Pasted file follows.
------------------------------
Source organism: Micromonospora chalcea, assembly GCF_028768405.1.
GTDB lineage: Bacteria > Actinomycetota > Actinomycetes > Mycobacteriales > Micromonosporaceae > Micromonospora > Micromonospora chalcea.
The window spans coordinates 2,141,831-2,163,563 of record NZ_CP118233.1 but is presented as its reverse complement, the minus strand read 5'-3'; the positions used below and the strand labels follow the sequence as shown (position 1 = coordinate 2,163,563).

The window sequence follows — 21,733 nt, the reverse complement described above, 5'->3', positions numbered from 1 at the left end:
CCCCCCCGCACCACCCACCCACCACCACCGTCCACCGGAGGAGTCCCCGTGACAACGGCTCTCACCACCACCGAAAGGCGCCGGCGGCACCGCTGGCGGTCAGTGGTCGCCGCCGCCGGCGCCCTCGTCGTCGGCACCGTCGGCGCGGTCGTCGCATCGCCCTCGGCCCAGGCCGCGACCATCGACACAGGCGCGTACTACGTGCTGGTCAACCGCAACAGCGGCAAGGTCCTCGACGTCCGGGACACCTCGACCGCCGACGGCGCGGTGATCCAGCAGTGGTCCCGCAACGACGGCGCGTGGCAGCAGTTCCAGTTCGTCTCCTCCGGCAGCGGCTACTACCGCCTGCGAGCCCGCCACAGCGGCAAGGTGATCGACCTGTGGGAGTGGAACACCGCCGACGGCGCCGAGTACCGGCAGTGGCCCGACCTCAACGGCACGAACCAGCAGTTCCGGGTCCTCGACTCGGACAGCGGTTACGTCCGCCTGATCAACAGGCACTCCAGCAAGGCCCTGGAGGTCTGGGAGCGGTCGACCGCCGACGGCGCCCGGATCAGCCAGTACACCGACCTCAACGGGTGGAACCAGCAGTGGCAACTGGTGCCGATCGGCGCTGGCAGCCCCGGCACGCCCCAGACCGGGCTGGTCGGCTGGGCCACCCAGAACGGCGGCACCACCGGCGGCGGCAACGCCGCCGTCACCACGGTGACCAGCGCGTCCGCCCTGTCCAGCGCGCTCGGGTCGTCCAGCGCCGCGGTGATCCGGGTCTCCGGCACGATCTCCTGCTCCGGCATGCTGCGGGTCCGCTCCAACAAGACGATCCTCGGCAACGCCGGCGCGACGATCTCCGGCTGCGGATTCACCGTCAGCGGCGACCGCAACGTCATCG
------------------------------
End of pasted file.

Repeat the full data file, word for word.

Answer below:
Source organism: Micromonospora chalcea, assembly GCF_028768405.1.
GTDB lineage: Bacteria > Actinomycetota > Actinomycetes > Mycobacteriales > Micromonosporaceae > Micromonospora > Micromonospora chalcea.
The window spans coordinates 2,141,831-2,163,563 of record NZ_CP118233.1 but is presented as its reverse complement, the minus strand read 5'-3'; the positions used below and the strand labels follow the sequence as shown (position 1 = coordinate 2,163,563).

The window sequence follows — 21,733 nt, the reverse complement described above, 5'->3', positions numbered from 1 at the left end:
CCCCCCCGCACCACCCACCCACCACCACCGTCCACCGGAGGAGTCCCCGTGACAACGGCTCTCACCACCACCGAAAGGCGCCGGCGGCACCGCTGGCGGTCAGTGGTCGCCGCCGCCGGCGCCCTCGTCGTCGGCACCGTCGGCGCGGTCGTCGCATCGCCCTCGGCCCAGGCCGCGACCATCGACACAGGCGCGTACTACGTGCTGGTCAACCGCAACAGCGGCAAGGTCCTCGACGTCCGGGACACCTCGACCGCCGACGGCGCGGTGATCCAGCAGTGGTCCCGCAACGACGGCGCGTGGCAGCAGTTCCAGTTCGTCTCCTCCGGCAGCGGCTACTACCGCCTGCGAGCCCGCCACAGCGGCAAGGTGATCGACCTGTGGGAGTGGAACACCGCCGACGGCGCCGAGTACCGGCAGTGGCCCGACCTCAACGGCACGAACCAGCAGTTCCGGGTCCTCGACTCGGACAGCGGTTACGTCCGCCTGATCAACAGGCACTCCAGCAAGGCCCTGGAGGTCTGGGAGCGGTCGACCGCCGACGGCGCCCGGATCAGCCAGTACACCGACCTCAACGGGTGGAACCAGCAGTGGCAACTGGTGCCGATCGGCGCTGGCAGCCCCGGCACGCCCCAGACCGGGCTGGTCGGCTGGGCCACCCAGAACGGCGGCACCACCGGCGGCGGCAACGCCGCCGTCACCACGGTGACCAGCGCGTCCGCCCTGTCCAGCGCGCTCGGGTCGTCCAGCGCCGCGGTGATCCGGGTCTCCGGCACGATCTCCTGCTCCGGCATGCTGCGGGTCCGCTCCAACAAGACGATCCTCGGCAACGCCGGCGCGACGATCTCCGGCTGCGGATTCACCGTCAGCGGCGACCGCAACGTCATCG